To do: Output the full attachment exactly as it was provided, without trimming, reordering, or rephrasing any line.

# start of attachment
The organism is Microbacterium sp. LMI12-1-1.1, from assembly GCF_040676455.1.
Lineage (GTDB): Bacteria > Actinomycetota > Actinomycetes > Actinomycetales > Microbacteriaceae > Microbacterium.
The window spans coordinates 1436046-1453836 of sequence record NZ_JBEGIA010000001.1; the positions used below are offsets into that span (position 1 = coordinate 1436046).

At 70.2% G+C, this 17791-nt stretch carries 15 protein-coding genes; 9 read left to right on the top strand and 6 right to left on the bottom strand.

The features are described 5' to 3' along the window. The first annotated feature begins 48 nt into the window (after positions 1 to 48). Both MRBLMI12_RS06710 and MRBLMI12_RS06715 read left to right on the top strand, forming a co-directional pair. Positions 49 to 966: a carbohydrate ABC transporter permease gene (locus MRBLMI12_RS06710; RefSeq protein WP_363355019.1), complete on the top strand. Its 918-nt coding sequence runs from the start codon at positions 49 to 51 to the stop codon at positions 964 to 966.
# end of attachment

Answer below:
The organism is Microbacterium sp. LMI12-1-1.1, from assembly GCF_040676455.1.
Lineage (GTDB): Bacteria > Actinomycetota > Actinomycetes > Actinomycetales > Microbacteriaceae > Microbacterium.
The window spans coordinates 1436046-1453836 of sequence record NZ_JBEGIA010000001.1; the positions used below are offsets into that span (position 1 = coordinate 1436046).

At 70.2% G+C, this 17791-nt stretch carries 15 protein-coding genes; 9 read left to right on the top strand and 6 right to left on the bottom strand.

The features are described 5' to 3' along the window. The first annotated feature begins 48 nt into the window (after positions 1 to 48). Both MRBLMI12_RS06710 and MRBLMI12_RS06715 read left to right on the top strand, forming a co-directional pair. Positions 49 to 966: a carbohydrate ABC transporter permease gene (locus MRBLMI12_RS06710; RefSeq protein WP_363355019.1), complete on the top strand. Its 918-nt coding sequence runs from the start codon at positions 49 to 51 to the stop codon at positions 964 to 966.